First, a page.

10-Year Mortgage Rates: A Complete Guide
February 16, 2024 6-minute read
Author: Andrew Dehan
A mortgage loan is a major financial commitment that usually lasts a long time, up to 30 years in most cases. If you don’t want to commit to this monthly expense over the next several decades, a 10-year mortgage may be the perfect choice. With a 10-year mortgage, you pay off your home in just 10 years.
Let’s explore how to get a 10-year mortgage and explore whether this one-decade loan is the right fit for you.
What Is A 10-Year Fixed Mortgage?
Before we dive into the qualifications for this short-term fixed mortgage loan, let’s break down what we’re talking about when we say “10-year mortgage.”
10-year mortgages are fixed-rate mortgages. You lock in an interest rate at the start of the loan’s 10-year term and pay the same rate over the course of the loan. A 10-year mortgage presents a valuable opportunity for homeowners who want to pay off their loan sooner rather than later. These mortgages are less popular, but they’re becoming widely available.
Most major mortgage lenders offer 10-year mortgages, including Rocket Mortgage®. In fact, our YOURgage® home loan allows you to choose a loan term between 8 and 29 years.
10-Year Fixed Mortgages Vs. 10-Year ARMs
A 10-year adjustable-rate mortgage (ARM) is a type of home loan that differs significantly from a 10-year fixed-rate mortgage. Instead of repaying an entire mortgage in 10 years, an ARM’s fixed interest rate period lasts for 10 years. After the 10-year mark, the rate routinely readjusts.
Two common adjustable-rate mortgage terms are 10/1 and 10/6 ARMs. Both loans offer low, fixed initial rates for the first 10 years, and then the interest rate readjusts every year with a 10/1 ARM and every 6 months with a 10/6 ARM.
Most of the time, when people say “10-year mortgage,” they aren’t referring to an ARM. A 10-year ARM only offers a fixed rate for the first 10 years. After that, the interest rate adjusts periodically over the loan’s remaining 20-year term.
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Current 10-Year Mortgage Rates
Mortgage rates fell to record lows in 2021. Today, the market has changed course, and rates continue to climb in 2023.
According to Freddie Mac, the average rate for a 10-year fixed rate mortgage reached 6.82% in 2023.
While one can predict the housing market, prospective home buyers should be aware of the signs that mortgage rates are changing. You can keep an eye on current mortgage rates with Rocket Mortgage® and research trends to determine the best time to apply for a mortgage or refinance your home loan.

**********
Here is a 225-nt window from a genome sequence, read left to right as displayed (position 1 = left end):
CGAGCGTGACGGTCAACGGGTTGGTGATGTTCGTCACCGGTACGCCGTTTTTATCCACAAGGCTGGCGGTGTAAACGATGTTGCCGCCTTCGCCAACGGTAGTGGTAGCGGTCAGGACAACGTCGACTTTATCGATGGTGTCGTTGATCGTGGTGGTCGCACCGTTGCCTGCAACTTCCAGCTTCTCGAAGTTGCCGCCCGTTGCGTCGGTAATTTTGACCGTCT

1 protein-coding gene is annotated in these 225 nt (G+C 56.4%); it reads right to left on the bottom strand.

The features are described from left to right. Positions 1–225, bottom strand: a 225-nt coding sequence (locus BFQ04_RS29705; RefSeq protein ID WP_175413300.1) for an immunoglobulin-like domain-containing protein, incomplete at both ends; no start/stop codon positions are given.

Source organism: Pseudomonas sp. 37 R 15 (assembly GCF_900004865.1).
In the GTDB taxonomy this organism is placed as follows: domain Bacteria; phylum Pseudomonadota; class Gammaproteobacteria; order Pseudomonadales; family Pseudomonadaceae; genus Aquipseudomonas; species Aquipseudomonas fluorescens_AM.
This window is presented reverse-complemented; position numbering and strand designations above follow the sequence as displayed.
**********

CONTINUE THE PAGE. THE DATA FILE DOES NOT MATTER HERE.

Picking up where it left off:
Find the best mortgage option for you.
Apply online for expert recommendations and to see what you qualify for.
What Is A Good 10-Year Mortgage Rate?
There isn’t much historical data on 10-year mortgages. But there is data on 15-year fixed-rate mortgages, which may give you an idea of what to expect with 10-year fixed home loans.
According to the data, you can expect average 10-year mortgage rates to be the same or lower than average 15-year loan rates. As you shop around for the best rate, consider using 15-year mortgages as a guide.
Applying for the most favorable loan will require more than comparing mortgage rates between lenders. Calculate your debt-to-income (DTI) ratio and get preapproved to estimate the monthly mortgage payment you can afford.
10-Year Refinance Rates
If you want to pay off your mortgage early, refinancing to a 10-year mortgage may be a financially savvy move. A 10-year refinance can secure a lower interest rate. And with its shortened repayment schedule, it can put you on the fast track to paying off your mortgage faster and owning your home outright.
It’s often recommended to refinance when mortgage rates are lower, your credit has improved and your home’s value has increased. Wanting to switch from an ARM to a fixed-rate mortgage is another good reason to refinance to a 10-year mortgage.
Refinancing to a 10-year loan can cut the amount of interest you pay on your home loan, but it’ll increase your monthly mortgage payment. Before you refinance, estimate the effect a higher monthly mortgage payment may have on your budget.
Who Qualifies For A 10-Year Mortgage?
To qualify for a 10-year fixed-rate mortgage, you’ll need at least a 620 FICO® credit score. The loan is a good option if you can make a substantial down payment and comfortably afford the higher monthly payment.
Because you pay off a 10-year fixed-rate mortgage three times faster than a 30-year fixed-rate mortgage, a 10-year mortgage has substantially larger monthly payments, and you’ll need a higher income to qualify for the loan.